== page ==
Review: Jersey Jazz Festival

Bob Weir reports from the revived Jersey Jazz Festival, scene of many a mainstream jazz triumph in past decades. This year's event included Dennis Rollins' jazz and Caribbean blend and Simon Spillett's urbane bop and standards combo

Dennis RollinsSpring in the attractive and easy-going town of St Helier is an ideal setting to start the jazz festival season. It helps to have everything so well organised by Leon Fleming at the central Mayfair hotel and in various pubs and bars around town. There was a pleasing variety of music on each of the three days from midday to midnight with plenty of time for sightseeing in the mornings and a generous evening break for fine dining in the hotel or the many excellent restaurants within easy walking distance.

Six bands played two or three one-hour sets (only Dennis Rollins had a single appearance) and there were opportunities to mingle and chat with the musicians. The two local groups, the Jersey Jazz Quintet and the Sam Orchard-John Sealey Quartet from Guernsey, played efficient modern-mainstream drawing on the repertoires of Miles Davis, Horace Silver and Wayne Shorter as well as some attractive originals. These bands would easily hold their own at most UK jazz clubs.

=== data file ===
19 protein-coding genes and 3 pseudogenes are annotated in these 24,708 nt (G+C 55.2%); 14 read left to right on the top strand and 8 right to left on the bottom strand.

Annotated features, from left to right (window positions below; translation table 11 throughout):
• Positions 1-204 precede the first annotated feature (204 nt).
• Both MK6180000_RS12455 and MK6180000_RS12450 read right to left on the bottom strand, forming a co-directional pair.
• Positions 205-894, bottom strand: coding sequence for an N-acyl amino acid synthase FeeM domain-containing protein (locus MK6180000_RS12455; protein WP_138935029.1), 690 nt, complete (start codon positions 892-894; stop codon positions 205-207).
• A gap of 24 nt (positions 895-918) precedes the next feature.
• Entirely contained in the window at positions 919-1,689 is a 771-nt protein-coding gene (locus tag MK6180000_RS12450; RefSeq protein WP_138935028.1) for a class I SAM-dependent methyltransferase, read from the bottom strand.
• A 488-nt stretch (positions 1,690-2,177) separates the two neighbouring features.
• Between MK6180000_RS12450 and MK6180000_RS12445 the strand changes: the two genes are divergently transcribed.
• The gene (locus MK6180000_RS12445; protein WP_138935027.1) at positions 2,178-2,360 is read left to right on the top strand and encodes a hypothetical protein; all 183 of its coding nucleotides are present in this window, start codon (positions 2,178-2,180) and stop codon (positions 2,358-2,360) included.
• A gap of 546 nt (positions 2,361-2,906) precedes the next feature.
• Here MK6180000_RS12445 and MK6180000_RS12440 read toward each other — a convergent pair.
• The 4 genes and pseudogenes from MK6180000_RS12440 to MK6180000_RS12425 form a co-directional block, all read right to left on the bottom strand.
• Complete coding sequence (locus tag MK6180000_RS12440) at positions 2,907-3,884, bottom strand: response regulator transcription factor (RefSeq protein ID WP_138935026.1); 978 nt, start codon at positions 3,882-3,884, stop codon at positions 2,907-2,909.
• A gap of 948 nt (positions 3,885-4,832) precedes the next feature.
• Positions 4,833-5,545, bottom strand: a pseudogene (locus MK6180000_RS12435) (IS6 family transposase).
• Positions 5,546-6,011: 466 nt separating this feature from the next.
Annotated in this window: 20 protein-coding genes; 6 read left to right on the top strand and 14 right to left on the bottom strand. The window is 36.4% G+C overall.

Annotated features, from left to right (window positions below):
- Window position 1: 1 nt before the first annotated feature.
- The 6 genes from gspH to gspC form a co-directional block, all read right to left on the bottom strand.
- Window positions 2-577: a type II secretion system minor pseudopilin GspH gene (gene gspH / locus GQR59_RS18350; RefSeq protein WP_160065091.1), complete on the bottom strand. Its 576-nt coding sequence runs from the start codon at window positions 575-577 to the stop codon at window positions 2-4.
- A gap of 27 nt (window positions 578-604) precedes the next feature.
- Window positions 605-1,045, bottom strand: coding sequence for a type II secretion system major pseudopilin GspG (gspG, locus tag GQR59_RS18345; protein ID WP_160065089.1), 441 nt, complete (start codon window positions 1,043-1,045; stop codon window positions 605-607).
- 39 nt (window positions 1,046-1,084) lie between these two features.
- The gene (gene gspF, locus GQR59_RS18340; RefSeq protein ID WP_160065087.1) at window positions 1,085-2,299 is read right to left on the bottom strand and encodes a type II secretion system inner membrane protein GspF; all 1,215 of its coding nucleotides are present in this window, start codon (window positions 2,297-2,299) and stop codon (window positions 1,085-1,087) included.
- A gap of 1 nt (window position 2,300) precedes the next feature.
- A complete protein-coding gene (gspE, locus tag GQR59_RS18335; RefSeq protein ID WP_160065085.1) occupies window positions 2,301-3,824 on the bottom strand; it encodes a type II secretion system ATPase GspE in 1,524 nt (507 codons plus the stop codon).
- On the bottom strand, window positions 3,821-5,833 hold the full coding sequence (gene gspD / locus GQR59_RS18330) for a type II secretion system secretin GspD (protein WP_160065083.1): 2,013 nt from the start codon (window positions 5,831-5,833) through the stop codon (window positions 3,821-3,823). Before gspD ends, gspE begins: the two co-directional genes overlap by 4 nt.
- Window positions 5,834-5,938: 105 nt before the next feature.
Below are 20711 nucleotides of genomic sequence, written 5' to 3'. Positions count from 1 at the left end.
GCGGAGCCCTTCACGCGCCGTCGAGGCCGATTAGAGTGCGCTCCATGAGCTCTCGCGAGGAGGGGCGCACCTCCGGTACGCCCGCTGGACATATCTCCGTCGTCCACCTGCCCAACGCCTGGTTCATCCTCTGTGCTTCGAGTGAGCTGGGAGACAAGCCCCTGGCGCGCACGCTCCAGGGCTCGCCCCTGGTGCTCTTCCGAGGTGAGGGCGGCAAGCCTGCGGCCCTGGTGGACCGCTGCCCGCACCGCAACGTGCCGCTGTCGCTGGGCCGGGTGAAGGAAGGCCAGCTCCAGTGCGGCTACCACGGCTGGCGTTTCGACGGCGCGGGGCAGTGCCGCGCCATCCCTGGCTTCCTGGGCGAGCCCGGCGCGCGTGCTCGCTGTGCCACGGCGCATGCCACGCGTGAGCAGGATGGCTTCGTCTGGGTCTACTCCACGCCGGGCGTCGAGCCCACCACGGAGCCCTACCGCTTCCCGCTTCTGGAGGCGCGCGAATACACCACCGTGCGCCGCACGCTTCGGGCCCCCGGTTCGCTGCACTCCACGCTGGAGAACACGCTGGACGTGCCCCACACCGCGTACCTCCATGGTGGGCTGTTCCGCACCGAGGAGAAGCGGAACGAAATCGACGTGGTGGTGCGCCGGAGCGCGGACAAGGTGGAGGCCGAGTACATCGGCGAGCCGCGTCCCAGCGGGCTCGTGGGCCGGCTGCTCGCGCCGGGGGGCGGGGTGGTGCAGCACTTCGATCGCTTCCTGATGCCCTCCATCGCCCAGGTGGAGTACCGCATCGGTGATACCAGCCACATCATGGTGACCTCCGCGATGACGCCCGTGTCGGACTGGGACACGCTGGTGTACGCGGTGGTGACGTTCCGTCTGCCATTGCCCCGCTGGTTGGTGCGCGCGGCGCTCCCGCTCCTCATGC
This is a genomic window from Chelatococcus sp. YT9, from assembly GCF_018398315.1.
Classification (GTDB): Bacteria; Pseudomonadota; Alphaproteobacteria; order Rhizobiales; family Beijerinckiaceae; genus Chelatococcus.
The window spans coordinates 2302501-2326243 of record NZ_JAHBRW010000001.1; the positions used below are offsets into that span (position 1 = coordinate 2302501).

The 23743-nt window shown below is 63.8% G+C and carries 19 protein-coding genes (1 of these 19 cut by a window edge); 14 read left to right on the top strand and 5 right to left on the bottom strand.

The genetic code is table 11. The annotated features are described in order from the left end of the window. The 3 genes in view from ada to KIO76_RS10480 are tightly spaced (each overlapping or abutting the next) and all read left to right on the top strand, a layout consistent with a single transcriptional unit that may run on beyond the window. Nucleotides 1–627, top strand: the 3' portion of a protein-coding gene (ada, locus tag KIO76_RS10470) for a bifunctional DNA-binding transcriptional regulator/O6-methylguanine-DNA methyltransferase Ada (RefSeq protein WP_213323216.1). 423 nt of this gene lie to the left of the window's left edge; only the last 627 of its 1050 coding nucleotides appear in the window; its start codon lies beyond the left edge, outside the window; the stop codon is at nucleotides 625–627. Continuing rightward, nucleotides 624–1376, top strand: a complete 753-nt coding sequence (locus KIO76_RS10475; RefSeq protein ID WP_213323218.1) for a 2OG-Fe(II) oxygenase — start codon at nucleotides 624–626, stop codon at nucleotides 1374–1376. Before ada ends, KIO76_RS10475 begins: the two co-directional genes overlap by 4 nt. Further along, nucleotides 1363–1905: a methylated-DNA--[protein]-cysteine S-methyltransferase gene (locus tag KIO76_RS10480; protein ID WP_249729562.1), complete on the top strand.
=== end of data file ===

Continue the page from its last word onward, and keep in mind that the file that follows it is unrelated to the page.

A brace of lesser-known (to me) London-based outfits contributed some metropolitan sophistication and greater individuality. The Linley Weir Trio (no relation) featured the leader's exquisite vocals backed by piano and bass on a well-balanced range of lovely ballads, rocking blues and several of her own proficient compositions. The trumpet-and-rhythm Blam Quartet had players originally from Malta, Chile, Germany and Italy. They all provided excellent originals in a variety of post-bop styles to produce sparkling international music of real quality.

The Dennis 'Badbone' Rollins Velocity trio gave a high energy, all-too-short set of tight jamming by trombone, organ and drums. They moved easily through numbers by Bob Marley and Larry Young to toe-tapping, soul-inflected R&B with a high level of creative interaction. The enthusiastic full house was left wanting more.

Top of the bill and deservedly so for their two thrilling performances was tenor saxophonist and JJ scribe Simon Spillett's all-star quartet featuring John Critchinson (p), Alec Dankworth (b) and Clark Tracey (d). Whether it was tenor features at breakneck pace on Speak Low and Cherokee, rhapsodic ballads like All This And Heaven Too and Alone Together or Tracey's musically satisfying drum solo on Caravan, everything they played was inventive and wholly absorbing and undoubtedly the highspot of a very enjoyable weekend.

News of next year's event can be found later in the year at

Photo of Dennis Rollins by Mark Beirne-Smith

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